Explaining Consumer Duty and how this enforces the benefits of independent advice

By May 31, 2023Financial Planning
Graphic of a series of cogs reading 'Rules', 'Standards', 'Policies', 'Regulations', and 'Compliance' - Explaining Consumer Duty

Firms have until 31st July 2023 to fully implement the Consumer Duty requirements for new and existing products and services. The Financial Conduct Authority (FCA) introduced the new requirements last year and undoubtedly these are significant pieces of regulation that aim to improve how firms serve their clients.

In recent years, the FCA has considered several provider services and products unfit for purpose because they fail to provide fair value, ongoing support or exploit customer loyalty. To combat this, the FCA’s Consumer Duty aims to create a significant shift in culture and behaviour to ensure all firms offer a higher standard of care for its clients.


Underpinning principles

The underpinning principles of the new regulations set out how the FCA expects firms to act. In essence, a firm must act to deliver good outcomes for retail clients by acting in good faith and supporting them in pursuit of their financial objectives. The FCA wants to see these new principles applied to products and services, price and value, consumer understanding and consumer support. When designing a product or service, providers should also avoid negative barriers and anything that could impact on a consumer experience such as exit penalties or unreasonable terms that may make it difficult for a client to move to an alternative provider in the future.


FAS Consumer Duty analysis

Whilst it may be labour intensive and somewhat consuming at times, we welcome any regulatory change that raises the bar within our industry, which has come a long way over the past 20+ years. Far too often, we still hear and read about poor consumer experiences where clients have perhaps been “sold” a dubious product or service, have been charged an extortionate fee or are continuing to pay for a service they do not receive.

At FAS, good client outcomes are at the core of our everyday operations, and we are confident that the depth of what we do here is way above the industry standard. So, we hope it will come as no surprise to you that having undertaken a fair assessment of the services we provide in line with the new Consumer Duty regulations, incorporating the Concepts Discretionary Managed Portfolio Service, it has been comfortably demonstrated that FAS does indeed provide fair value and good outcomes for its clients. Furthermore, we will be reviewing the services we provide each year to ensure that this continues.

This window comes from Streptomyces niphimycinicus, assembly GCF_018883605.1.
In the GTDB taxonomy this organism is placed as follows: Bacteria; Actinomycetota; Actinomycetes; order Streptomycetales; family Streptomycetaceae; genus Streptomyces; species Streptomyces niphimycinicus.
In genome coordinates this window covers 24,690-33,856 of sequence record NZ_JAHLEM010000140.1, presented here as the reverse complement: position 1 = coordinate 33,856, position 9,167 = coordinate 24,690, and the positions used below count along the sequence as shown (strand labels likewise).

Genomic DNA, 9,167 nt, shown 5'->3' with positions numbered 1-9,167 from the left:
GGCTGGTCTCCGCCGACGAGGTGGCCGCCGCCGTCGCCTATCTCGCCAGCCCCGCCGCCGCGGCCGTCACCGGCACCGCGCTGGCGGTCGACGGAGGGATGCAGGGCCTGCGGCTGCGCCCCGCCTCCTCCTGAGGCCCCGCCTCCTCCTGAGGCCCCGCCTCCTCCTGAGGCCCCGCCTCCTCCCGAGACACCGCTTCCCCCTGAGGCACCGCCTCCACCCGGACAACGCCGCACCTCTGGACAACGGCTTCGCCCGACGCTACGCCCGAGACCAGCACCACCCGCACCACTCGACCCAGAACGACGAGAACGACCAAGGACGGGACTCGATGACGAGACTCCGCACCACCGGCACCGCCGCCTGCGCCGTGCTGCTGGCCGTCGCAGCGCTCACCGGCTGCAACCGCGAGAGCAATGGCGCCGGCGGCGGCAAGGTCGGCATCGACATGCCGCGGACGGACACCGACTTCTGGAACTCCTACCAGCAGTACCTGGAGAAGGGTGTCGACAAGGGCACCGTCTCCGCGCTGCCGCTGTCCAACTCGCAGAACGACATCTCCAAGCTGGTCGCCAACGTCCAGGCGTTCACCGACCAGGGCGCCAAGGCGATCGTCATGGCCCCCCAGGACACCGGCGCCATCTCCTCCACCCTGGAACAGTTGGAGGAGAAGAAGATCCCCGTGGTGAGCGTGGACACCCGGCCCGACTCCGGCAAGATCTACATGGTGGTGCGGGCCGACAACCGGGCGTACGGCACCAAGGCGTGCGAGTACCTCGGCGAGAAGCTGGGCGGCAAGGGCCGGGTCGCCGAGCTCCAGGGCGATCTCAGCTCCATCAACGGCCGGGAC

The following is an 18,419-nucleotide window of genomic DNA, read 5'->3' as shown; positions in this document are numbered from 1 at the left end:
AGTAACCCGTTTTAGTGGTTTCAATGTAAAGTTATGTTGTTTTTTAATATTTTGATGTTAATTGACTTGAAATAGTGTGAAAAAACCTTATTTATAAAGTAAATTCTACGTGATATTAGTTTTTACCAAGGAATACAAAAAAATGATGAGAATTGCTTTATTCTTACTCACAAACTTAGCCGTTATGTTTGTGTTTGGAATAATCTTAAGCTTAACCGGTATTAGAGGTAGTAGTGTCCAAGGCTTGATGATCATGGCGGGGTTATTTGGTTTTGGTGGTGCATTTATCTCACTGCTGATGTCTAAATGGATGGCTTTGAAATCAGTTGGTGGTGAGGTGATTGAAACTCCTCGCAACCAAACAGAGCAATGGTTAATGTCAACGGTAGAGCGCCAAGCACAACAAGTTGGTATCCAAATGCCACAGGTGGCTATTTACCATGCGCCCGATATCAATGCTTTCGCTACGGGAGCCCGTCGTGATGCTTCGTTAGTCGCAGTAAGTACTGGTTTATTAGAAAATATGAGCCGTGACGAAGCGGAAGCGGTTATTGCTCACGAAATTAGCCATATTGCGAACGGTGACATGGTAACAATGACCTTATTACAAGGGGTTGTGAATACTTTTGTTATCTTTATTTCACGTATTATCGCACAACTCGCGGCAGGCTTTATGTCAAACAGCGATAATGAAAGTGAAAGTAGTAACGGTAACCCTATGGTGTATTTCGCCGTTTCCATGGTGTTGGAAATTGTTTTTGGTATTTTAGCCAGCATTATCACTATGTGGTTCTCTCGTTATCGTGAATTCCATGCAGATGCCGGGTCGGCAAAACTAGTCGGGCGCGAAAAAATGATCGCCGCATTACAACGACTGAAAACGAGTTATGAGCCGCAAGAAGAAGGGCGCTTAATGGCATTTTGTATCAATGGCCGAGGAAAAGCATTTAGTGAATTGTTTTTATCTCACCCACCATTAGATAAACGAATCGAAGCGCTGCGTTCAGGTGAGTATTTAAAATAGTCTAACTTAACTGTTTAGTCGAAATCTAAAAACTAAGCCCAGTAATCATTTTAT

As part of our Due Diligence, we will also be monitoring the platforms and product providers we recommend to our clients to make sure they too meet all the new Consumer Duty requirements for clients.


Independent v Restricted

As many of you will know, there are two types of financial adviser, an independent adviser and a restricted adviser. At FAS, we choose to be completely independent so that we can research and recommend financial products spanning the whole of the market. In doing so, our advice is unbiased and unrestricted which contrasts with a restricted firm where advisers are limited to certain products from certain providers. In some cases, restricted advisers can only recommend products from a single company, which in our opinion is not providing a comprehensive service to clients or good value.

We are very proud of our independence, and the ability to recommend the most appropriate product or service from across the marketplace helps us to achieve our aim of providing the best advice to clients. By being independent, we can also aim to provide good value for money, by being able to access potentially more cost-effective options from across the industry.


Client awareness of restrictions?

Consumer Duty throws a shadow over a restricted advice service, and we wonder how such firms are faring with this regulatory review. Consumer Duty requires firms to demonstrate that they are providing good outcomes for clients, and value for money. There is a greater emphasis on the need for clients to understand the precise nature of the service they are receiving so we would be interested to know what percentage of restricted advice clients truly understand the restrictions they are faced with and the impact these can have.

By not being able to select funds from across the marketplace, this can dampen investment returns from the chosen investment funds, as a single fund house or manager is unlikely to be “best of breed” in all areas of the market. We have undertaken own our analysis and research of fund performance of the in-house funds offered by firms offering a one-stop shop and discovered that in many cases fund performance over the long term can be disappointing. Also, despite the restricted nature of the advice, clients opting for a restricted service may not receive good value for money, as fund solutions and management fees may be higher than those charged by firms that are independent.

We believe Consumer Duty gives independent firms such as FAS a distinct advantage and as our day-to-day operations focus on providing a responsive, independent advice service, we feel confident that our business easily meets the requirements of the new regulations.

If you have any questions regarding our internal review or any other matter relating to your financial arrangements, please do get in touch here.